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Posts Tagged ‘Bush administration’

Dick Cheney’s War on America

Posted by msrb on July 13, 2009

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Dick Cheney and the CIA always operated above and beyond the law!

From the  testimony of former Secretary of Transportation Norman Mineta before the 9/11 Commission on May 23, 2003 concerning American Airlines Flight 77 and the actions of Vice President Richard Cheney on the morning of September 11, 2001  …

dick cheney
Richard B. Cheney: The Mastermind of 9/11 attacks on America.

MR. MINETA:

No, I was not. I was made aware of it during the time that the airplane coming into the Pentagon. There was a young man who had come in and said to the vice president, “The plane is 50 miles out. The plane is 30 miles out.” And when it got down to, “The plane is 10 miles out,” the young man also said to the vice president, “Do the orders still stand?” And the vice president turned and whipped his neck around and said, “Of course the orders still stand. Have you heard anything to the contrary?”  [Source: Journal of 9/11 Studies]

The following is an account of how the former Vice President Dick Cheney and CIA Director George J. Tenet ran a private and  secret intelligence program in the US.

Report: Cheney ordered CIA to hide info from Congress

By Scott Shane  – The New York Times

The Central Intelligence Agency withheld information about a secret counterterrorism program from Congress for eight years on direct orders from former Vice President Dick Cheney, the agency’s director, Leon Panetta, has told the Senate and House intelligence committees, two people with knowledge of the matter said Saturday.

The Central Intelligence Agency withheld information about a secret counterterrorism program from Congress for eight years on direct orders from former Vice President Dick Cheney, the agency’s director, Leon Panetta, has told the Senate and House intelligence committees, two people with knowledge of the matter said Saturday.

The report that Cheney was behind the decision to conceal the still-unidentified program from Congress deepened the mystery surrounding it, suggesting that the Bush administration had put a high priority on the program and its secrecy.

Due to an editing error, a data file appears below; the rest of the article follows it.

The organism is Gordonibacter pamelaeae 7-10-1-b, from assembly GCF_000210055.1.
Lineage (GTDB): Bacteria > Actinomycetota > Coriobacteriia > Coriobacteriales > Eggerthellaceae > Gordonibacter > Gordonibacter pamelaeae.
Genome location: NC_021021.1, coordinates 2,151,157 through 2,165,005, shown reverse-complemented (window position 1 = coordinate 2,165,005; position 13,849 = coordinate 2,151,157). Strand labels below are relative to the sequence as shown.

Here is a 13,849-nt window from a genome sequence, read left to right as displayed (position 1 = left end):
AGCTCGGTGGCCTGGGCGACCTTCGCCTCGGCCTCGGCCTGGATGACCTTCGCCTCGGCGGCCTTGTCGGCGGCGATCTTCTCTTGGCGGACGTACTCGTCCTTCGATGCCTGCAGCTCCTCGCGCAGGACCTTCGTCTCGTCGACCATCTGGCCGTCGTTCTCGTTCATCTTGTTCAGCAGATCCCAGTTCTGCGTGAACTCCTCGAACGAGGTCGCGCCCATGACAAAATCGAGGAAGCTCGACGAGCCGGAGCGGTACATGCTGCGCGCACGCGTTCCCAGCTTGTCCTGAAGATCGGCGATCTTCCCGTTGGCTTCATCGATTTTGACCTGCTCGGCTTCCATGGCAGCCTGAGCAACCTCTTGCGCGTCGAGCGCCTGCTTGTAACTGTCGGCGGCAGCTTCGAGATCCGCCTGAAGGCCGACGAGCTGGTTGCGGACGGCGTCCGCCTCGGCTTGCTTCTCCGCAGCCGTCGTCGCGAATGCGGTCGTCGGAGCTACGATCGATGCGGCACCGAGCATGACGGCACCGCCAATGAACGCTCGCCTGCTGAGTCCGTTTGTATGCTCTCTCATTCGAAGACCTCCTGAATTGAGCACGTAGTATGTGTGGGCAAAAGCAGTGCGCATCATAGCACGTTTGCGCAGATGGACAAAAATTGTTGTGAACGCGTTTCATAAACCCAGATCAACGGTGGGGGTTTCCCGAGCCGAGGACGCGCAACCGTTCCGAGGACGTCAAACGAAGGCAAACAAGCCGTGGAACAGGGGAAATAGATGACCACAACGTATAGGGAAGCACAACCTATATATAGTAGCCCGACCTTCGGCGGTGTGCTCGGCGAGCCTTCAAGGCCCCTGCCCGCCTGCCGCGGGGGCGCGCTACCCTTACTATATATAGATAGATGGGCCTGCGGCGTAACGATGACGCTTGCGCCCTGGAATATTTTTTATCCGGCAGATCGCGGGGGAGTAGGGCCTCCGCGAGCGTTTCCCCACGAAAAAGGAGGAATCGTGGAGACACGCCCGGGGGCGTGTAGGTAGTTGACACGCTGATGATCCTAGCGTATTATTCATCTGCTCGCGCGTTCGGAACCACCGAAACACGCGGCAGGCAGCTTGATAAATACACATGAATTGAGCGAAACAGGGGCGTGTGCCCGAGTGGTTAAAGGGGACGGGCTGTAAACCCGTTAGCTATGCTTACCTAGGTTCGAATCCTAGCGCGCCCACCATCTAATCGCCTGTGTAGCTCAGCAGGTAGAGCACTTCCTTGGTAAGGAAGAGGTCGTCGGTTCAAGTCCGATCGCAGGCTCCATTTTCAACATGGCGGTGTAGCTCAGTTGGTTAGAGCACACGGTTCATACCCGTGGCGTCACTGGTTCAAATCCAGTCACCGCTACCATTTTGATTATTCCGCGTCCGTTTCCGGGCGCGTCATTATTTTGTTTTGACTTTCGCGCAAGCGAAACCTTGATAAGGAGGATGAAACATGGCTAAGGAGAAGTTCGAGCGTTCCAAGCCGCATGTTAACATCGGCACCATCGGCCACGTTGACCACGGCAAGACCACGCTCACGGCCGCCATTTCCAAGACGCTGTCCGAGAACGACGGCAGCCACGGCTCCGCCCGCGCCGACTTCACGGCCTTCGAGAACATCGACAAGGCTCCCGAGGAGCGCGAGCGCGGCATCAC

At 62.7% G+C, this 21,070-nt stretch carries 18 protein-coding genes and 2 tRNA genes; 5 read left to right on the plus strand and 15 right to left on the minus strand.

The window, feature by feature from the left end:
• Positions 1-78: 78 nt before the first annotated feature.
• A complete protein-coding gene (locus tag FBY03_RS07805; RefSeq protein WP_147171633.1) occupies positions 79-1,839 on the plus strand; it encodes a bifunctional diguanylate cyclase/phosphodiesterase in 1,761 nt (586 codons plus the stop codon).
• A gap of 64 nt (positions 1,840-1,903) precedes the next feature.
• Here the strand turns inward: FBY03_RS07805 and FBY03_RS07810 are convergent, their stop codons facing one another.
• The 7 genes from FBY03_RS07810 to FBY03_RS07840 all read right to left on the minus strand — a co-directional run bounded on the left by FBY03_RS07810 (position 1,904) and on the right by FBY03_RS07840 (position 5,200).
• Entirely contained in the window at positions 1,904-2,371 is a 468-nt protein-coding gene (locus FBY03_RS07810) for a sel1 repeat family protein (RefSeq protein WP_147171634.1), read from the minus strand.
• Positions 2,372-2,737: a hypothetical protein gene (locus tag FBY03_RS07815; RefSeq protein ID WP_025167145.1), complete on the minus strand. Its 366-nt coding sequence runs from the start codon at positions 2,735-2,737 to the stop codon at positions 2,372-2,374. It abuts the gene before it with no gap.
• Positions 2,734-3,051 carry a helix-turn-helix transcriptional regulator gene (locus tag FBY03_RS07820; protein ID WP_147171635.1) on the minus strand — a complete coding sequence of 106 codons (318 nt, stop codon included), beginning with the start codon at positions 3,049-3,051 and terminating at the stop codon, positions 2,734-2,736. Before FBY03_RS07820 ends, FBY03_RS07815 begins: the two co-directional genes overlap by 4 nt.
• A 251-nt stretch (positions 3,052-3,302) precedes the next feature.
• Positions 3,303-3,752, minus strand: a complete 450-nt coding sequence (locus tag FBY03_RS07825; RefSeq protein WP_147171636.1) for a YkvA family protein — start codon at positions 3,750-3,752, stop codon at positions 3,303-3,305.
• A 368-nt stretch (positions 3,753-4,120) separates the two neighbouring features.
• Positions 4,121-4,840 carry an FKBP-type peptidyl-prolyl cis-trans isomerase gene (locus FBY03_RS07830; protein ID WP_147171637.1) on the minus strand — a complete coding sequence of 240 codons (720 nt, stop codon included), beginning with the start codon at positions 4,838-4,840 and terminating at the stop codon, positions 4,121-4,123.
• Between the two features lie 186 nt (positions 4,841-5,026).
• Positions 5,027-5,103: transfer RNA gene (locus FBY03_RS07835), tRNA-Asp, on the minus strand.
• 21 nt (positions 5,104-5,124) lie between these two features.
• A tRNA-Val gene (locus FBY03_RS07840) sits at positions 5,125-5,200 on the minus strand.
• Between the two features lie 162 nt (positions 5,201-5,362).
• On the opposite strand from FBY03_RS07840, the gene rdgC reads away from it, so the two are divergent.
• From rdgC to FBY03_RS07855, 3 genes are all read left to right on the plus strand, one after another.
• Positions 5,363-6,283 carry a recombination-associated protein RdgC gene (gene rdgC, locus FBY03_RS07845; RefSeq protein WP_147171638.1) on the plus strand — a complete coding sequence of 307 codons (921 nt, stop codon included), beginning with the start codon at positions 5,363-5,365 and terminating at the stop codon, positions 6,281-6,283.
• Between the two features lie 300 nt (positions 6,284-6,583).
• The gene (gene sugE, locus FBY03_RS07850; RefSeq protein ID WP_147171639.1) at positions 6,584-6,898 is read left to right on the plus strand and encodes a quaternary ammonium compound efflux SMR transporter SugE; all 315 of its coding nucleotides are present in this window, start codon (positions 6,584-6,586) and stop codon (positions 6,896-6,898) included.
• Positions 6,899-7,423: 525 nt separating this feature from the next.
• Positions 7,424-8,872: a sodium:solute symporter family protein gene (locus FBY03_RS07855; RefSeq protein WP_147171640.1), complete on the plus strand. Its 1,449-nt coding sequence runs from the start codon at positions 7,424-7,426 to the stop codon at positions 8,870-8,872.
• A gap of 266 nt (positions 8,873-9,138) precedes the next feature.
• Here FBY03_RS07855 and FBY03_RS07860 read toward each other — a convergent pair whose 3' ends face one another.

Panetta, who ended the program when he learned of its existence from subordinates on June 23, briefed the two intelligence committees about it in separate closed sessions the next day.

Efforts to reach Cheney through relatives and associates were unsuccessful.

The question of how completely the CIA informed Congress about sensitive programs has been hotly disputed by Democrats and Republicans since May, when Speaker Nancy Pelosi accused the agency of failing to reveal in 2002 that it was waterboarding a terrorism suspect, an allegation Panetta denied.

The law requires the president to ensure the intelligence committees “are kept fully and currently informed of the intelligence activities of the United States, including any significant anticipated intelligence activity.” But the language of the statute, the amended National Security Act of 1947, leaves some leeway for judgment, saying such briefings should be conducted “to the extent consistent with due regard for the protection from unauthorized disclosure of classified information relating to sensitive intelligence sources and methods or other exceptionally sensitive matters.”

Not “fully operational”

In addition, for covert-action programs, a particularly secret category in which the role of the United States is hidden, the law says briefings can be limited to the so-called Gang of Eight, consisting of the Republican and Democratic leaders of both houses of Congress and of their intelligence committees.

Democrats in Congress, who contend the covert action provision was abused to cover up programs under Bush, are seeking to change the law to permit the full committees to be briefed on more matters.

President Obama, however, has threatened to veto the intelligence authorization bill if the changes go too far.

A spokesman for the intelligence agency, Paul Gimigliano, declined Saturday to comment on the report of Cheney’s role.

“It’s not agency practice to discuss what may or may not have been said in a classified briefing,” Gimigliano said. “When a CIA unit brought this matter to Director Panetta’s attention, it was with the recommendation that it be shared appropriately with Congress. That was also his view, and he took swift, decisive action to put it into effect.”

Bill Harlow, a spokesman for George Tenet, who was director of central intelligence when the unidentified program began, declined to comment Saturday, noting the program remains classified.